HOLMES: Make sure your home’s electrical system is safe

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Electrical consideration should always be a top topic when renovating or improving your home, but since it’s also National Electrical Safety Month, this seems most fitting.

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When buying or renovating an older property, you typically expect a mix of hardwire, aluminum, copper, button and tube, or all three. While knob and tube wiring was the norm in the early 1900s, it was replaced by aluminum wire in the 1960s and 1970s, followed by modern copper wiring, now found in most new homes.

When you combine outdated wiring with home improvements like home offices, improved lighting, basement apartments, and hot tubs, the risk of fires and electric shock increases. If the work is done improperly, the danger is amplified. Whatever your plans for your home, there are a few things homeowners should know about electrical systems.

Aluminum is a softer metal than copper and when heated expands more making it more susceptible to damage during installation. When properly connected and disconnected without hurting the wire, it is safe. This is why it is essential to hire a licensed electrical contractor to do the job properly; I don’t recommend doing it yourself.

Make sure the gadgets are compatible with aluminum wiring; otherwise, an electric arc may occur, which could result in an electrical fire. Signs of arc flash are hot or discolored cover plates or switches, flickering or dim lights, light bulbs blowing out too often, circuit breakers tripping, or the smell of burnt plastic.

Although it is not necessary to replace your aluminum wire, it is recommended if you are remodeling and intend to remain in your home. You will almost certainly need to upgrade your electrical panel, and some insurance companies may refuse to provide or renew coverage unless the wiring is inspected and modified to meet code requirements.

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The basic difference between knob and tube wiring and today’s wiring is that there is no ground wire. Contemporary households contain more electrical appliances and components, which are more than the old button and tube can support. Three-prong plugs cannot be used in homes with an old knob and tube because the risk of shock and fire is considerably higher.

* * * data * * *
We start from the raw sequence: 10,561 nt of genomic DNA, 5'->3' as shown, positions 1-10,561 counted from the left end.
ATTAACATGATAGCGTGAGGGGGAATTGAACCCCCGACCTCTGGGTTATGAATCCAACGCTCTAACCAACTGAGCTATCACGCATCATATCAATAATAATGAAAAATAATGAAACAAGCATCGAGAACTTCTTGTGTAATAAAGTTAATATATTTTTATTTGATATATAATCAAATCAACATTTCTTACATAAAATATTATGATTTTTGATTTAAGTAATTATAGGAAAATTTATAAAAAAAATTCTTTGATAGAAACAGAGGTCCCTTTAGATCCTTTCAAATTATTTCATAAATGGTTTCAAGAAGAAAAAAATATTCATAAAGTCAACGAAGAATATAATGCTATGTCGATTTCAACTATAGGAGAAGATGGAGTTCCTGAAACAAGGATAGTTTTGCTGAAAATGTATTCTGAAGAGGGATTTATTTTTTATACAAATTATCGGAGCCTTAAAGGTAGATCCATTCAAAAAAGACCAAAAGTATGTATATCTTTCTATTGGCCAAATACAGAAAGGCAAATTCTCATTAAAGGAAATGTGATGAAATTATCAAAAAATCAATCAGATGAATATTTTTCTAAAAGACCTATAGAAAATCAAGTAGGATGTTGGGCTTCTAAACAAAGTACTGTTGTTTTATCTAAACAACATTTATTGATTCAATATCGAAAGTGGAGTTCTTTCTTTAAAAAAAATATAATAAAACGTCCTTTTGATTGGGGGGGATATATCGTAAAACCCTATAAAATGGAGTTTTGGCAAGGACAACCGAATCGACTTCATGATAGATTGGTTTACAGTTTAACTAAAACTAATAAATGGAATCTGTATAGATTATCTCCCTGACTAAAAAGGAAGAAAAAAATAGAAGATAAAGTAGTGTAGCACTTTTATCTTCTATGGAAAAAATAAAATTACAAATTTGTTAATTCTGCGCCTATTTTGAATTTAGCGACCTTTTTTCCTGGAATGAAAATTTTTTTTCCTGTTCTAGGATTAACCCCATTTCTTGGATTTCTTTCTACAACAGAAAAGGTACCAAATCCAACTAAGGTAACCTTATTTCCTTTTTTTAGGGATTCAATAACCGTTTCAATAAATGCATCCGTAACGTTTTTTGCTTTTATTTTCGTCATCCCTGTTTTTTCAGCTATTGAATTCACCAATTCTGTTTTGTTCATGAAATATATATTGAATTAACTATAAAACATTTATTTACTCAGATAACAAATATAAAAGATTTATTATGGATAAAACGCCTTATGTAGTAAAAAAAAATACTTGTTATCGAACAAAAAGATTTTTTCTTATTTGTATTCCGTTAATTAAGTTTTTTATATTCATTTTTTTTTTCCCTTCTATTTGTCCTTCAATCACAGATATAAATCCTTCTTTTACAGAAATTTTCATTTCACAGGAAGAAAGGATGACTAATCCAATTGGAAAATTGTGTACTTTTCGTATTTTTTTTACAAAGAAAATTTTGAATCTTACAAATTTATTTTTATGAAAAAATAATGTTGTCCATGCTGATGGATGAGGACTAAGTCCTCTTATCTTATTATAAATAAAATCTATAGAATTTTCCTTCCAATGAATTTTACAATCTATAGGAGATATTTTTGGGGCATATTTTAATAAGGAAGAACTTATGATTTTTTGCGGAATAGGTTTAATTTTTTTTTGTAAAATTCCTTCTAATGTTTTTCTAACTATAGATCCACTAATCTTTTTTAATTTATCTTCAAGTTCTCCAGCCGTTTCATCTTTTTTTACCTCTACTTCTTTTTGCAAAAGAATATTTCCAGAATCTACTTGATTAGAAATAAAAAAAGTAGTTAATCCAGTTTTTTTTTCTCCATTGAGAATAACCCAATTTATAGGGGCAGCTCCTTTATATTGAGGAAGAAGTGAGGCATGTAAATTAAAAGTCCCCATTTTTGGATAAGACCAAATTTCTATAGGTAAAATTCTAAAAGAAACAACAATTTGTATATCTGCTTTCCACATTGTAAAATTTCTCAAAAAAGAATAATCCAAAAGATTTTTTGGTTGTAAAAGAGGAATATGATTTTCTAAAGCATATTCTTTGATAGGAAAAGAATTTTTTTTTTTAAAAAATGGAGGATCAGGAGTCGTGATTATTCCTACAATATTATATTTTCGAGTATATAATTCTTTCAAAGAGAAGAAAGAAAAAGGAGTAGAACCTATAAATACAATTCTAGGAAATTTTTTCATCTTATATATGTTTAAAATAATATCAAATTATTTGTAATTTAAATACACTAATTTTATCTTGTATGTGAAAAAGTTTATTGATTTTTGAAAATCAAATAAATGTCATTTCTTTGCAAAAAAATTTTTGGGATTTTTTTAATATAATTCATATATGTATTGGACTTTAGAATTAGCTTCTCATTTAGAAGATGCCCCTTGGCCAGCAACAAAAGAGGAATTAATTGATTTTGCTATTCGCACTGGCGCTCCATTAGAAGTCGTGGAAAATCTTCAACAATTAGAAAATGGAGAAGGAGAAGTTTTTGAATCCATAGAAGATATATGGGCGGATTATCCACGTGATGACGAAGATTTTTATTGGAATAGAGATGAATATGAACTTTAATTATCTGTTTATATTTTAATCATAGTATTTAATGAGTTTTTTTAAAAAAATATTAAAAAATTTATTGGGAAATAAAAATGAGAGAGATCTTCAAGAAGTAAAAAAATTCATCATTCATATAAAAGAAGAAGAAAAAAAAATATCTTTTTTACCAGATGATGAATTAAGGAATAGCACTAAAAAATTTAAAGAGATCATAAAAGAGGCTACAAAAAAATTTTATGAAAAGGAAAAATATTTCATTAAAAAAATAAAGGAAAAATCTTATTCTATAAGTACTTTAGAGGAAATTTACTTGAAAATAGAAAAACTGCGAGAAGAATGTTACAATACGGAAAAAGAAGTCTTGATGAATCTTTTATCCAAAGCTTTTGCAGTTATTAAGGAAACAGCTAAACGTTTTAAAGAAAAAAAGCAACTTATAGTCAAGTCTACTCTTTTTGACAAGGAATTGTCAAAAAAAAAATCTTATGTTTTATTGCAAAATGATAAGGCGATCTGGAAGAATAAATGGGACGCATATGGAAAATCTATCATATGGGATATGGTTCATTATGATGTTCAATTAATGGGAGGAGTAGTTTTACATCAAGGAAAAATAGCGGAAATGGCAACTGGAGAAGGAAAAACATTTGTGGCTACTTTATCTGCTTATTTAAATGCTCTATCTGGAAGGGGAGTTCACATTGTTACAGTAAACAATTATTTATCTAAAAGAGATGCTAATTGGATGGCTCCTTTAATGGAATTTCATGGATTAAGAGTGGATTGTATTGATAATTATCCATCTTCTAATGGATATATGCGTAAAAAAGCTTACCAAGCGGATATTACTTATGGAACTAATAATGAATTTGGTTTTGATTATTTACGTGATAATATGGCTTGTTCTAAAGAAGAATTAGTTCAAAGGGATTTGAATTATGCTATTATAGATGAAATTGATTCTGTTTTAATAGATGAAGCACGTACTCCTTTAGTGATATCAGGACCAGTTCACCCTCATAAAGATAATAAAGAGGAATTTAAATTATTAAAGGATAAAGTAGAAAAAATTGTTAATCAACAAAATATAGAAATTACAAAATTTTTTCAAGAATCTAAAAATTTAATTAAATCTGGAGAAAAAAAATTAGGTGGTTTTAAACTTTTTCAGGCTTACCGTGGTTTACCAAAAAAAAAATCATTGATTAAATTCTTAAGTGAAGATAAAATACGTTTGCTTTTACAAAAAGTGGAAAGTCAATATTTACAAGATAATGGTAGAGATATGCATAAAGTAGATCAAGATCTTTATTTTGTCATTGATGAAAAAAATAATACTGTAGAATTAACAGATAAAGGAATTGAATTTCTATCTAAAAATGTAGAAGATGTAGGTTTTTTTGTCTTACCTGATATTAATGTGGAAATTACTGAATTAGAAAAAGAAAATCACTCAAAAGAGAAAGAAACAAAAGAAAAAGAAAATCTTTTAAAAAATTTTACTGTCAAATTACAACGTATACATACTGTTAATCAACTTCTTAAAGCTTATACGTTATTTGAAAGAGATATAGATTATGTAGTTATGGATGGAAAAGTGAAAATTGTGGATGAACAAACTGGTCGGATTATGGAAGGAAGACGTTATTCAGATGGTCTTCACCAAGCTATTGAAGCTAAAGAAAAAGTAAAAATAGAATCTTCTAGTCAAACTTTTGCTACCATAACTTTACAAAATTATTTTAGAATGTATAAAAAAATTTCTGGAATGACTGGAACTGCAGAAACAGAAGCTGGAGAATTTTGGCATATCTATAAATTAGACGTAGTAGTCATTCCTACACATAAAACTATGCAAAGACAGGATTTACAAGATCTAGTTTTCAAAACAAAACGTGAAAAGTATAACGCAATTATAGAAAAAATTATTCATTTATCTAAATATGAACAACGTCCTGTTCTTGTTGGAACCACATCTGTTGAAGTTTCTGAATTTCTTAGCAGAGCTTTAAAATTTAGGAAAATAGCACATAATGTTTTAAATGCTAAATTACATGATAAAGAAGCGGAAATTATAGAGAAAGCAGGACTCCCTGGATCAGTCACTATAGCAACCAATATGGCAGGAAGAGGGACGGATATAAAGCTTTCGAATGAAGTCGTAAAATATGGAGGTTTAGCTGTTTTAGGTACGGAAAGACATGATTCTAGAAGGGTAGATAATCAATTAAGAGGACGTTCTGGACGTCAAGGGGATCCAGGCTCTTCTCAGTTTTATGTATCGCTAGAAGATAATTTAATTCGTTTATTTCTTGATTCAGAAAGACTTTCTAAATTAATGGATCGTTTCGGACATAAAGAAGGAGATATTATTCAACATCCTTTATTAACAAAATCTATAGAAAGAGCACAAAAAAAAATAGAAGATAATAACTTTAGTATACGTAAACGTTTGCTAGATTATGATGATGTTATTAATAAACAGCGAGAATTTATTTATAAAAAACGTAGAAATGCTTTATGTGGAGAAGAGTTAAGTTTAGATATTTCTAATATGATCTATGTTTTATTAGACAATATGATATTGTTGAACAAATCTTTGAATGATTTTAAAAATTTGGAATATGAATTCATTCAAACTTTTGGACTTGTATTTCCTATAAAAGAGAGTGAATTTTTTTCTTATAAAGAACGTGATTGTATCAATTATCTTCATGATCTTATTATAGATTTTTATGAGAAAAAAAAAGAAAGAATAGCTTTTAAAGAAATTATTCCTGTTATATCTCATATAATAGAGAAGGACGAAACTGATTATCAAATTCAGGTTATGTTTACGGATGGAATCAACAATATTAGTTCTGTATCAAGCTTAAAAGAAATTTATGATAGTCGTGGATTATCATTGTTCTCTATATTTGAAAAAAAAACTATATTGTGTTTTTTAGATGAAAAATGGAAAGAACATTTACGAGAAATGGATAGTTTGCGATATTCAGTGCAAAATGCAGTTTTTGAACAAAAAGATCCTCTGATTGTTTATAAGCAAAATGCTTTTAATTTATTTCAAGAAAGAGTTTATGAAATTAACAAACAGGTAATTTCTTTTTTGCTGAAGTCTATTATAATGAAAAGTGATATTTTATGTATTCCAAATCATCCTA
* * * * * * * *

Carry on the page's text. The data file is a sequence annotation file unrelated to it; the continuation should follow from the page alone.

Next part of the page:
With knob and tube wiring, the wires are normally insulated in a rubberized cloth covering and have porcelain “knobs” to hold them tight and prevent them from coming into contact with wood. The best way to see the knob and tube is to look at exposed floor or ceiling joists in an older home, such as a basement. However, most of the time it’s what’s behind the wall that can complicate things. Hire a licensed electrical contracting company (LEC) to open the walls or send a small camera inside the walls to confirm whether or not you have a button and tube.

The best advice I can give any homeowner is to test and troubleshoot, especially if you’ve just purchased an older home. I would get a full troubleshooting inspection with a licensed electrical contractor. The LEC tests and verifies all appliances (outlets) and wiring in the home. It takes about six to eight hours and costs around $2,000.

The alternative is to discover hidden problems or old cables and hire an electrician to open your walls and ceilings and fish out new cables. Then someone else has to do the repairs. It’s drywall, plaster and paint, which costs you even more.

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Try to obtain documents or permits related to your property. In Ontario, contact ESA for any work notification or electrical inquiries. Check with your local electrical authority for other provinces, as each province and territory regulates electrical safety in Canada. There are minimal fees, but it will give you peace of mind knowing the permits have been closed, tested and passed for inspection.

Additionally, you need a permit any time your home’s wiring is changed or a circuit is changed. If you are working with aluminum wiring, the electrical code states that you need a permit if you decide to change your switch.

Even when paying someone else to undertake the work, the landlord often needs to check that the necessary building permit applications have been filed and secured for the residence. Don’t forget that the person who does the work must be the one who submits the permit. If an LEC asks you to drop off the permit or tells you it’s not required, that’s a big red flag.

Our homes, toys, and gadgets use a lot of electricity, and it makes sense to make sure your home is safe, especially if you’re planning on doing any renovations. Have your home inspected by a licensed electrical company. Stay safe.

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